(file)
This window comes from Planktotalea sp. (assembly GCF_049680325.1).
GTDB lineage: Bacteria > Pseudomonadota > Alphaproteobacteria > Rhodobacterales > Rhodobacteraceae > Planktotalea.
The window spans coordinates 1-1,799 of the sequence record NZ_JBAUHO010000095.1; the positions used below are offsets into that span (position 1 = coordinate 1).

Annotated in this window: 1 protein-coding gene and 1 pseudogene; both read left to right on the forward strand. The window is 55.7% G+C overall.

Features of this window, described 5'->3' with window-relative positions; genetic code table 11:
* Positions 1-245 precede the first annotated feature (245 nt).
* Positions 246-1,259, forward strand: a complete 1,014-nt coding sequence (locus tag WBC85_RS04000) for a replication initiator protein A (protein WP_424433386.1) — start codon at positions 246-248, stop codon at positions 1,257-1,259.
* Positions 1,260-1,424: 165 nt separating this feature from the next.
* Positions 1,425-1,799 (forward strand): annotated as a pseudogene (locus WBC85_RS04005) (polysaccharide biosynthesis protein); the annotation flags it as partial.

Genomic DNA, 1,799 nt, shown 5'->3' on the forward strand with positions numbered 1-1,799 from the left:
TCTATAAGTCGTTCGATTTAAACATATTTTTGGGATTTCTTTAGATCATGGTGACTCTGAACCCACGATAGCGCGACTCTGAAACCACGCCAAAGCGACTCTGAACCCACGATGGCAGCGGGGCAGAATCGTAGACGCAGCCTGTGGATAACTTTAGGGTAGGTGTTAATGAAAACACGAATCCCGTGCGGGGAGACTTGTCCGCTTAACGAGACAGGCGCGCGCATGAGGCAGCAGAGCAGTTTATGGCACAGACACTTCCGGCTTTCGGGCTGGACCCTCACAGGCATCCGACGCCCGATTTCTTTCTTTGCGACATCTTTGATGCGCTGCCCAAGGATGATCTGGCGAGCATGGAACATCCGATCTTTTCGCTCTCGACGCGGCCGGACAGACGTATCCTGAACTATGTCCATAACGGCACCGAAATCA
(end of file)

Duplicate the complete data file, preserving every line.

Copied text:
This window comes from Planktotalea sp. (assembly GCF_049680325.1).
GTDB lineage: Bacteria > Pseudomonadota > Alphaproteobacteria > Rhodobacterales > Rhodobacteraceae > Planktotalea.
The window spans coordinates 1-1,799 of the sequence record NZ_JBAUHO010000095.1; the positions used below are offsets into that span (position 1 = coordinate 1).

Annotated in this window: 1 protein-coding gene and 1 pseudogene; both read left to right on the forward strand. The window is 55.7% G+C overall.

Features of this window, described 5'->3' with window-relative positions; genetic code table 11:
* Positions 1-245 precede the first annotated feature (245 nt).
* Positions 246-1,259, forward strand: a complete 1,014-nt coding sequence (locus tag WBC85_RS04000) for a replication initiator protein A (protein WP_424433386.1) — start codon at positions 246-248, stop codon at positions 1,257-1,259.
* Positions 1,260-1,424: 165 nt separating this feature from the next.
* Positions 1,425-1,799 (forward strand): annotated as a pseudogene (locus WBC85_RS04005) (polysaccharide biosynthesis protein); the annotation flags it as partial.

Genomic DNA, 1,799 nt, shown 5'->3' on the forward strand with positions numbered 1-1,799 from the left:
TCTATAAGTCGTTCGATTTAAACATATTTTTGGGATTTCTTTAGATCATGGTGACTCTGAACCCACGATAGCGCGACTCTGAAACCACGCCAAAGCGACTCTGAACCCACGATGGCAGCGGGGCAGAATCGTAGACGCAGCCTGTGGATAACTTTAGGGTAGGTGTTAATGAAAACACGAATCCCGTGCGGGGAGACTTGTCCGCTTAACGAGACAGGCGCGCGCATGAGGCAGCAGAGCAGTTTATGGCACAGACACTTCCGGCTTTCGGGCTGGACCCTCACAGGCATCCGACGCCCGATTTCTTTCTTTGCGACATCTTTGATGCGCTGCCCAAGGATGATCTGGCGAGCATGGAACATCCGATCTTTTCGCTCTCGACGCGGCCGGACAGACGTATCCTGAACTATGTCCATAACGGCACCGAAATCA